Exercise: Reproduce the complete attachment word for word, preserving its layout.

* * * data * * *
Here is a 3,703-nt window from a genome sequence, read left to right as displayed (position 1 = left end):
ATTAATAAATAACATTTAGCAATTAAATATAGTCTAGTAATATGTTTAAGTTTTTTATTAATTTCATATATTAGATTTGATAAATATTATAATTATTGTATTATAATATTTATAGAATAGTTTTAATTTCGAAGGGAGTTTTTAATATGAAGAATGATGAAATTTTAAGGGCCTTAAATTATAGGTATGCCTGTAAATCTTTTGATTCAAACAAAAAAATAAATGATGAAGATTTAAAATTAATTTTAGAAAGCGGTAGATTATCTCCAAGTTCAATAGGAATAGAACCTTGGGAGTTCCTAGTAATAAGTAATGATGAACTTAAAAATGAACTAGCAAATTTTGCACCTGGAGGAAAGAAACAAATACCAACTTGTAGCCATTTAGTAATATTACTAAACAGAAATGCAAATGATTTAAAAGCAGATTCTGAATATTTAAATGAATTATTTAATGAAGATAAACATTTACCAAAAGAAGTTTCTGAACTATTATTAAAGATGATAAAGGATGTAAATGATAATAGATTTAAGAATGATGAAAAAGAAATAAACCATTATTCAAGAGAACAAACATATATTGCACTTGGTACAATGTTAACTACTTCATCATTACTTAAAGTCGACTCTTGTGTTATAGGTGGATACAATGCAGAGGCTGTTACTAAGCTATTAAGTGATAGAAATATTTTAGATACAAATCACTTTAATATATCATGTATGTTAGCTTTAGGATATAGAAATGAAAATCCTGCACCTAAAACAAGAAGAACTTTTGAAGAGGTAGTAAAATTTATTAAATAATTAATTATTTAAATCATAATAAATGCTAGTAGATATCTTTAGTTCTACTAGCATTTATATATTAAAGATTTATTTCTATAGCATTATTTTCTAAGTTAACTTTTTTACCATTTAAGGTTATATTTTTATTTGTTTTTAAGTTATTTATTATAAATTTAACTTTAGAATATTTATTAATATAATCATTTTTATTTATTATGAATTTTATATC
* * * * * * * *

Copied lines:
Here is a 3,703-nt window from a genome sequence, read left to right as displayed (position 1 = left end):
ATTAATAAATAACATTTAGCAATTAAATATAGTCTAGTAATATGTTTAAGTTTTTTATTAATTTCATATATTAGATTTGATAAATATTATAATTATTGTATTATAATATTTATAGAATAGTTTTAATTTCGAAGGGAGTTTTTAATATGAAGAATGATGAAATTTTAAGGGCCTTAAATTATAGGTATGCCTGTAAATCTTTTGATTCAAACAAAAAAATAAATGATGAAGATTTAAAATTAATTTTAGAAAGCGGTAGATTATCTCCAAGTTCAATAGGAATAGAACCTTGGGAGTTCCTAGTAATAAGTAATGATGAACTTAAAAATGAACTAGCAAATTTTGCACCTGGAGGAAAGAAACAAATACCAACTTGTAGCCATTTAGTAATATTACTAAACAGAAATGCAAATGATTTAAAAGCAGATTCTGAATATTTAAATGAATTATTTAATGAAGATAAACATTTACCAAAAGAAGTTTCTGAACTATTATTAAAGATGATAAAGGATGTAAATGATAATAGATTTAAGAATGATGAAAAAGAAATAAACCATTATTCAAGAGAACAAACATATATTGCACTTGGTACAATGTTAACTACTTCATCATTACTTAAAGTCGACTCTTGTGTTATAGGTGGATACAATGCAGAGGCTGTTACTAAGCTATTAAGTGATAGAAATATTTTAGATACAAATCACTTTAATATATCATGTATGTTAGCTTTAGGATATAGAAATGAAAATCCTGCACCTAAAACAAGAAGAACTTTTGAAGAGGTAGTAAAATTTATTAAATAATTAATTATTTAAATCATAATAAATGCTAGTAGATATCTTTAGTTCTACTAGCATTTATATATTAAAGATTTATTTCTATAGCATTATTTTCTAAGTTAACTTTTTTACCATTTAAGGTTATATTTTTATTTGTTTTTAAGTTATTTATTATAAATTTAACTTTAGAATATTTATTAATATAATCATTTTTATTTATTATGAATTTTATATC